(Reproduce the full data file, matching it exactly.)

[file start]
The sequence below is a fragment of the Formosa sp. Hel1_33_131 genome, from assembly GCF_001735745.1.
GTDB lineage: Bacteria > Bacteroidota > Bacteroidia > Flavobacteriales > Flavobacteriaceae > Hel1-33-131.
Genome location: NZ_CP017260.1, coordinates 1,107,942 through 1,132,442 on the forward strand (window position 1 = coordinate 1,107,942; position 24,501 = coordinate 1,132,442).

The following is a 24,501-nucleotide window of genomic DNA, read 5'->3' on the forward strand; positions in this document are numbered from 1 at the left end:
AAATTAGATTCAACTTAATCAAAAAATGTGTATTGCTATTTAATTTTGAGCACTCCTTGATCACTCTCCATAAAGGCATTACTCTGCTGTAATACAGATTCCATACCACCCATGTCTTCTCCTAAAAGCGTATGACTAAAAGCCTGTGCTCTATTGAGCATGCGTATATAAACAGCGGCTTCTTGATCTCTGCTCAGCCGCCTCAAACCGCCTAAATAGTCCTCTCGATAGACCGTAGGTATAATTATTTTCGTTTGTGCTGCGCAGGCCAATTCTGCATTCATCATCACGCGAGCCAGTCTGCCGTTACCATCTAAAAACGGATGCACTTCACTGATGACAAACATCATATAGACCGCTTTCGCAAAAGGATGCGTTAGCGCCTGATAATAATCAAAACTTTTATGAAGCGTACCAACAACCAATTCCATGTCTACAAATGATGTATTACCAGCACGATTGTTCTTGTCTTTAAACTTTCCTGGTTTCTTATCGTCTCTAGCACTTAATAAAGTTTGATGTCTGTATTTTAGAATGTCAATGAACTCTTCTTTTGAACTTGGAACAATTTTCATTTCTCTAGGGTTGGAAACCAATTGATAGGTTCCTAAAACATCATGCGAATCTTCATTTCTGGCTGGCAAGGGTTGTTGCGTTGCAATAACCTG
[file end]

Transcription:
The sequence below is a fragment of the Formosa sp. Hel1_33_131 genome, from assembly GCF_001735745.1.
GTDB lineage: Bacteria > Bacteroidota > Bacteroidia > Flavobacteriales > Flavobacteriaceae > Hel1-33-131.
Genome location: NZ_CP017260.1, coordinates 1,107,942 through 1,132,442 on the forward strand (window position 1 = coordinate 1,107,942; position 24,501 = coordinate 1,132,442).

The following is a 24,501-nucleotide window of genomic DNA, read 5'->3' on the forward strand; positions in this document are numbered from 1 at the left end:
AAATTAGATTCAACTTAATCAAAAAATGTGTATTGCTATTTAATTTTGAGCACTCCTTGATCACTCTCCATAAAGGCATTACTCTGCTGTAATACAGATTCCATACCACCCATGTCTTCTCCTAAAAGCGTATGACTAAAAGCCTGTGCTCTATTGAGCATGCGTATATAAACAGCGGCTTCTTGATCTCTGCTCAGCCGCCTCAAACCGCCTAAATAGTCCTCTCGATAGACCGTAGGTATAATTATTTTCGTTTGTGCTGCGCAGGCCAATTCTGCATTCATCATCACGCGAGCCAGTCTGCCGTTACCATCTAAAAACGGATGCACTTCACTGATGACAAACATCATATAGACCGCTTTCGCAAAAGGATGCGTTAGCGCCTGATAATAATCAAAACTTTTATGAAGCGTACCAACAACCAATTCCATGTCTACAAATGATGTATTACCAGCACGATTGTTCTTGTCTTTAAACTTTCCTGGTTTCTTATCGTCTCTAGCACTTAATAAAGTTTGATGTCTGTATTTTAGAATGTCAATGAACTCTTCTTTTGAACTTGGAACAATTTTCATTTCTCTAGGGTTGGAAACCAATTGATAGGTTCCTAAAACATCATGCGAATCTTCATTTCTGGCTGGCAAGGGTTGTTGCGTTGCAATAACCTG